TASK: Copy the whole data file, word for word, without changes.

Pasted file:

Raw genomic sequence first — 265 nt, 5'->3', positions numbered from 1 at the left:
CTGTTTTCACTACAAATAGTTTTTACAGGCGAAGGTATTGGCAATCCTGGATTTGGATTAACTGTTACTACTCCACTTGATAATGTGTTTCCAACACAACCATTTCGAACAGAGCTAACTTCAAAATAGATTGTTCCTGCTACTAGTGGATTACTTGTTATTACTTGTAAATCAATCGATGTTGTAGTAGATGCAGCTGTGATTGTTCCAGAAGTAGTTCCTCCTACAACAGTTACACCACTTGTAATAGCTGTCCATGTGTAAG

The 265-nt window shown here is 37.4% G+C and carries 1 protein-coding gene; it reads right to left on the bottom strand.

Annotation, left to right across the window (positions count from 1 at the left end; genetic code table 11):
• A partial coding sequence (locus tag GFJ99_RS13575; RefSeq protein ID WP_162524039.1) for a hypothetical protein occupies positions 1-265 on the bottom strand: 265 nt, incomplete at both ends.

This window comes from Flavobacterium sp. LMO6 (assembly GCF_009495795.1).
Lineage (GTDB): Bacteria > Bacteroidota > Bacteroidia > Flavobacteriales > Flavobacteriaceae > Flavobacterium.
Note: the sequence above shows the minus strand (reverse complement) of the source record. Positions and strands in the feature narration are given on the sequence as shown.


Raw genomic sequence first — 265 nt, 5'->3', positions numbered from 1 at the left:
CTGTTTTCACTACAAATAGTTTTTACAGGCGAAGGTATTGGCAATCCTGGATTTGGATTAACTGTTACTACTCCACTTGATAATGTGTTTCCAACACAACCATTTCGAACAGAGCTAACTTCAAAATAGATTGTTCCTGCTACTAGTGGATTACTTGTTATTACTTGTAAATCAATCGATGTTGTAGTAGATGCAGCTGTGATTGTTCCAGAAGTAGTTCCTCCTACAACAGTTACACCACTTGTAATAGCTGTCCATGTGTAAG

The 265-nt window shown here is 37.4% G+C and carries 1 protein-coding gene; it reads right to left on the bottom strand.

Annotation, left to right across the window (positions count from 1 at the left end; genetic code table 11):
• A partial coding sequence (locus tag GFJ99_RS13575; RefSeq protein ID WP_162524039.1) for a hypothetical protein occupies positions 1-265 on the bottom strand: 265 nt, incomplete at both ends.

This window comes from Flavobacterium sp. LMO6 (assembly GCF_009495795.1).
Lineage (GTDB): Bacteria > Bacteroidota > Bacteroidia > Flavobacteriales > Flavobacteriaceae > Flavobacterium.
Note: the sequence above shows the minus strand (reverse complement) of the source record. Positions and strands in the feature narration are given on the sequence as shown.